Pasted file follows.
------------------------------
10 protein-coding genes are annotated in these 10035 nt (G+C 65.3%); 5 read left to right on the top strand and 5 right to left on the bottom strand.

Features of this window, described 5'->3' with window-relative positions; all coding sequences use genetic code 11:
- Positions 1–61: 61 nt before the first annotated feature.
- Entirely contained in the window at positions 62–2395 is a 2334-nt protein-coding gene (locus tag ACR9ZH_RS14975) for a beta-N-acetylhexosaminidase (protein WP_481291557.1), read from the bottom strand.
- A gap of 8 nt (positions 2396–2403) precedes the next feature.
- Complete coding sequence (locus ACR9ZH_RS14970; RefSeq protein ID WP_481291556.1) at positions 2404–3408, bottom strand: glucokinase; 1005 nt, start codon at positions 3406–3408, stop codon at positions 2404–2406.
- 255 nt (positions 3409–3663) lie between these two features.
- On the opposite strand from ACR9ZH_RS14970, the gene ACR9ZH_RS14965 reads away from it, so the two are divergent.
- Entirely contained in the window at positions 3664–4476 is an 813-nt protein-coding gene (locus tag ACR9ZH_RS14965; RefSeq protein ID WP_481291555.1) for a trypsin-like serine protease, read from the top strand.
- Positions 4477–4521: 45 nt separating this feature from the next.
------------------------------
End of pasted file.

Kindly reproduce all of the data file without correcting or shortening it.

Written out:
10 protein-coding genes are annotated in these 10035 nt (G+C 65.3%); 5 read left to right on the top strand and 5 right to left on the bottom strand.

Features of this window, described 5'->3' with window-relative positions; all coding sequences use genetic code 11:
- Positions 1–61: 61 nt before the first annotated feature.
- Entirely contained in the window at positions 62–2395 is a 2334-nt protein-coding gene (locus tag ACR9ZH_RS14975) for a beta-N-acetylhexosaminidase (protein WP_481291557.1), read from the bottom strand.
- A gap of 8 nt (positions 2396–2403) precedes the next feature.
- Complete coding sequence (locus ACR9ZH_RS14970; RefSeq protein ID WP_481291556.1) at positions 2404–3408, bottom strand: glucokinase; 1005 nt, start codon at positions 3406–3408, stop codon at positions 2404–2406.
- 255 nt (positions 3409–3663) lie between these two features.
- On the opposite strand from ACR9ZH_RS14970, the gene ACR9ZH_RS14965 reads away from it, so the two are divergent.
- Entirely contained in the window at positions 3664–4476 is an 813-nt protein-coding gene (locus tag ACR9ZH_RS14965; RefSeq protein ID WP_481291555.1) for a trypsin-like serine protease, read from the top strand.
- Positions 4477–4521: 45 nt separating this feature from the next.